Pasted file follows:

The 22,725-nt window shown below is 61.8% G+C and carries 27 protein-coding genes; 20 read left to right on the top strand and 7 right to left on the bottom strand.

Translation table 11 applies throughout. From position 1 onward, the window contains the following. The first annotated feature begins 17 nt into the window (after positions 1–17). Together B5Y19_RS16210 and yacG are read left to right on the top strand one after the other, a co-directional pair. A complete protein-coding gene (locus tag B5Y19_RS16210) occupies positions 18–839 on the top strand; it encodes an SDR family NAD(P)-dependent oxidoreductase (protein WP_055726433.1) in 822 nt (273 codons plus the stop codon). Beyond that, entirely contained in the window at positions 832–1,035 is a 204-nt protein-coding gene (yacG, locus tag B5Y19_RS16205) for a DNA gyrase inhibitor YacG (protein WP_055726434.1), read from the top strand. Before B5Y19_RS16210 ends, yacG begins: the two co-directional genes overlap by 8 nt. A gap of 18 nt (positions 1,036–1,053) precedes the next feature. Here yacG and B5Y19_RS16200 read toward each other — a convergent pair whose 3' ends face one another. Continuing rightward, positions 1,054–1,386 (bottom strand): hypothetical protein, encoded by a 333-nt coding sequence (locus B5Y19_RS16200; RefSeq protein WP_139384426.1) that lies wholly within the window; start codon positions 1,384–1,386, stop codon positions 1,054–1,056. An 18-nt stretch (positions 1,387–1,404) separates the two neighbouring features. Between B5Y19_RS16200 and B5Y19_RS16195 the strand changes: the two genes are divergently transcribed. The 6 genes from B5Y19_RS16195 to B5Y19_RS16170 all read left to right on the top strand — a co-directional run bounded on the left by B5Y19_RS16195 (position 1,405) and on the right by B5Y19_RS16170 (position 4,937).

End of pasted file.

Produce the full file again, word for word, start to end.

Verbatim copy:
The 22,725-nt window shown below is 61.8% G+C and carries 27 protein-coding genes; 20 read left to right on the top strand and 7 right to left on the bottom strand.

Translation table 11 applies throughout. From position 1 onward, the window contains the following. The first annotated feature begins 17 nt into the window (after positions 1–17). Together B5Y19_RS16210 and yacG are read left to right on the top strand one after the other, a co-directional pair. A complete protein-coding gene (locus tag B5Y19_RS16210) occupies positions 18–839 on the top strand; it encodes an SDR family NAD(P)-dependent oxidoreductase (protein WP_055726433.1) in 822 nt (273 codons plus the stop codon). Beyond that, entirely contained in the window at positions 832–1,035 is a 204-nt protein-coding gene (yacG, locus tag B5Y19_RS16205) for a DNA gyrase inhibitor YacG (protein WP_055726434.1), read from the top strand. Before B5Y19_RS16210 ends, yacG begins: the two co-directional genes overlap by 8 nt. A gap of 18 nt (positions 1,036–1,053) precedes the next feature. Here yacG and B5Y19_RS16200 read toward each other — a convergent pair whose 3' ends face one another. Continuing rightward, positions 1,054–1,386 (bottom strand): hypothetical protein, encoded by a 333-nt coding sequence (locus B5Y19_RS16200; RefSeq protein WP_139384426.1) that lies wholly within the window; start codon positions 1,384–1,386, stop codon positions 1,054–1,056. An 18-nt stretch (positions 1,387–1,404) separates the two neighbouring features. Between B5Y19_RS16200 and B5Y19_RS16195 the strand changes: the two genes are divergently transcribed. The 6 genes from B5Y19_RS16195 to B5Y19_RS16170 all read left to right on the top strand — a co-directional run bounded on the left by B5Y19_RS16195 (position 1,405) and on the right by B5Y19_RS16170 (position 4,937).